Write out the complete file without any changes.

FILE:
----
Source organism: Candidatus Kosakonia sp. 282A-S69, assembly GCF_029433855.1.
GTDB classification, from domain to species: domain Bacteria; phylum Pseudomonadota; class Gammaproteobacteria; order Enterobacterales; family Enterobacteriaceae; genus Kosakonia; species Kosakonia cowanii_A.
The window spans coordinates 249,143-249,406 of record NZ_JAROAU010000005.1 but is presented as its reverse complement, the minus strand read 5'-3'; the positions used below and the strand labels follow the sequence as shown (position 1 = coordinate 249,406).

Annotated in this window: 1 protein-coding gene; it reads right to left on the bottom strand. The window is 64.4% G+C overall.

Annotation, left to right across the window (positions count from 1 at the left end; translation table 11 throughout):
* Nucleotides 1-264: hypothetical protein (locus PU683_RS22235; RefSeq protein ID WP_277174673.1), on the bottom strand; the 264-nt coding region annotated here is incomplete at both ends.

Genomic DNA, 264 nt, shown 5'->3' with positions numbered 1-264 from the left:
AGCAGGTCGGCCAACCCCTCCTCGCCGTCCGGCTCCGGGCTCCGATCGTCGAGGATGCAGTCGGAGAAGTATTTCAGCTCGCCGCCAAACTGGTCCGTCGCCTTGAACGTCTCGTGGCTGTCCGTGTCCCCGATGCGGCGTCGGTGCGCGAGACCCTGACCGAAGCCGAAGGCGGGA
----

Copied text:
Source organism: Candidatus Kosakonia sp. 282A-S69, assembly GCF_029433855.1.
GTDB classification, from domain to species: domain Bacteria; phylum Pseudomonadota; class Gammaproteobacteria; order Enterobacterales; family Enterobacteriaceae; genus Kosakonia; species Kosakonia cowanii_A.
The window spans coordinates 249,143-249,406 of record NZ_JAROAU010000005.1 but is presented as its reverse complement, the minus strand read 5'-3'; the positions used below and the strand labels follow the sequence as shown (position 1 = coordinate 249,406).

Annotated in this window: 1 protein-coding gene; it reads right to left on the bottom strand. The window is 64.4% G+C overall.

Annotation, left to right across the window (positions count from 1 at the left end; translation table 11 throughout):
* Nucleotides 1-264: hypothetical protein (locus PU683_RS22235; RefSeq protein ID WP_277174673.1), on the bottom strand; the 264-nt coding region annotated here is incomplete at both ends.

Genomic DNA, 264 nt, shown 5'->3' with positions numbered 1-264 from the left:
AGCAGGTCGGCCAACCCCTCCTCGCCGTCCGGCTCCGGGCTCCGATCGTCGAGGATGCAGTCGGAGAAGTATTTCAGCTCGCCGCCAAACTGGTCCGTCGCCTTGAACGTCTCGTGGCTGTCCGTGTCCCCGATGCGGCGTCGGTGCGCGAGACCCTGACCGAAGCCGAAGGCGGGA